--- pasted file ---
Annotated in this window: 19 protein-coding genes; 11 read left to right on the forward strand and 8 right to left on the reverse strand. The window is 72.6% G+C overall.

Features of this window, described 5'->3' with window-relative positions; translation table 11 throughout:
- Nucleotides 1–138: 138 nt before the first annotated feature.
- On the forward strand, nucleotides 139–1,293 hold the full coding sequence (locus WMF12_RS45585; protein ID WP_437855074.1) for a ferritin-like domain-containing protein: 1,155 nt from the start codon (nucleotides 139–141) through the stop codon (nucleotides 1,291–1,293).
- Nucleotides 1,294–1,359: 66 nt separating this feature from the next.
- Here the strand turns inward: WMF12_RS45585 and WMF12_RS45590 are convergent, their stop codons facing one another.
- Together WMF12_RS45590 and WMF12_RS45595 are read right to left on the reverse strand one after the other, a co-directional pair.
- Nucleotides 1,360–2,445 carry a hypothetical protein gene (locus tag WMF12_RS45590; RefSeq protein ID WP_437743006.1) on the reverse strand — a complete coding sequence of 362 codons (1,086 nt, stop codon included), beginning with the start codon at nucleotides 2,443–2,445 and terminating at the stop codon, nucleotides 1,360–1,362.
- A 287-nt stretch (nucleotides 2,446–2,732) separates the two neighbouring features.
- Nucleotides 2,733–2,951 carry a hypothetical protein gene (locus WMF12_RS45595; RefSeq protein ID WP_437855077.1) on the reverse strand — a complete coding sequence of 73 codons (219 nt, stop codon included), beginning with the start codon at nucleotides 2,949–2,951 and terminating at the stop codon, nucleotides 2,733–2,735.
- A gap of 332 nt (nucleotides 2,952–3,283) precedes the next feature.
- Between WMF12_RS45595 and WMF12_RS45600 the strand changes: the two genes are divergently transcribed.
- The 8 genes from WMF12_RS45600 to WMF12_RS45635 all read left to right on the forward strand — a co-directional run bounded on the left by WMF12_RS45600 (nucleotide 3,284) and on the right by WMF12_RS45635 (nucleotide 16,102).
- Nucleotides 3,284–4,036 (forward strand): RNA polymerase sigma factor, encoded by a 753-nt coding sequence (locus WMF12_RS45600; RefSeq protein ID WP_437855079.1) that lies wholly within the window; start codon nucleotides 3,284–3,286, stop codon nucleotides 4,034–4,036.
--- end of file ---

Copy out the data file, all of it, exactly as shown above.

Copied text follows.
Annotated in this window: 19 protein-coding genes; 11 read left to right on the forward strand and 8 right to left on the reverse strand. The window is 72.6% G+C overall.

Features of this window, described 5'->3' with window-relative positions; translation table 11 throughout:
- Nucleotides 1–138: 138 nt before the first annotated feature.
- On the forward strand, nucleotides 139–1,293 hold the full coding sequence (locus WMF12_RS45585; protein ID WP_437855074.1) for a ferritin-like domain-containing protein: 1,155 nt from the start codon (nucleotides 139–141) through the stop codon (nucleotides 1,291–1,293).
- Nucleotides 1,294–1,359: 66 nt separating this feature from the next.
- Here the strand turns inward: WMF12_RS45585 and WMF12_RS45590 are convergent, their stop codons facing one another.
- Together WMF12_RS45590 and WMF12_RS45595 are read right to left on the reverse strand one after the other, a co-directional pair.
- Nucleotides 1,360–2,445 carry a hypothetical protein gene (locus tag WMF12_RS45590; RefSeq protein ID WP_437743006.1) on the reverse strand — a complete coding sequence of 362 codons (1,086 nt, stop codon included), beginning with the start codon at nucleotides 2,443–2,445 and terminating at the stop codon, nucleotides 1,360–1,362.
- A 287-nt stretch (nucleotides 2,446–2,732) separates the two neighbouring features.
- Nucleotides 2,733–2,951 carry a hypothetical protein gene (locus WMF12_RS45595; RefSeq protein ID WP_437855077.1) on the reverse strand — a complete coding sequence of 73 codons (219 nt, stop codon included), beginning with the start codon at nucleotides 2,949–2,951 and terminating at the stop codon, nucleotides 2,733–2,735.
- A gap of 332 nt (nucleotides 2,952–3,283) precedes the next feature.
- Between WMF12_RS45595 and WMF12_RS45600 the strand changes: the two genes are divergently transcribed.
- The 8 genes from WMF12_RS45600 to WMF12_RS45635 all read left to right on the forward strand — a co-directional run bounded on the left by WMF12_RS45600 (nucleotide 3,284) and on the right by WMF12_RS45635 (nucleotide 16,102).
- Nucleotides 3,284–4,036 (forward strand): RNA polymerase sigma factor, encoded by a 753-nt coding sequence (locus WMF12_RS45600; RefSeq protein ID WP_437855079.1) that lies wholly within the window; start codon nucleotides 3,284–3,286, stop codon nucleotides 4,034–4,036.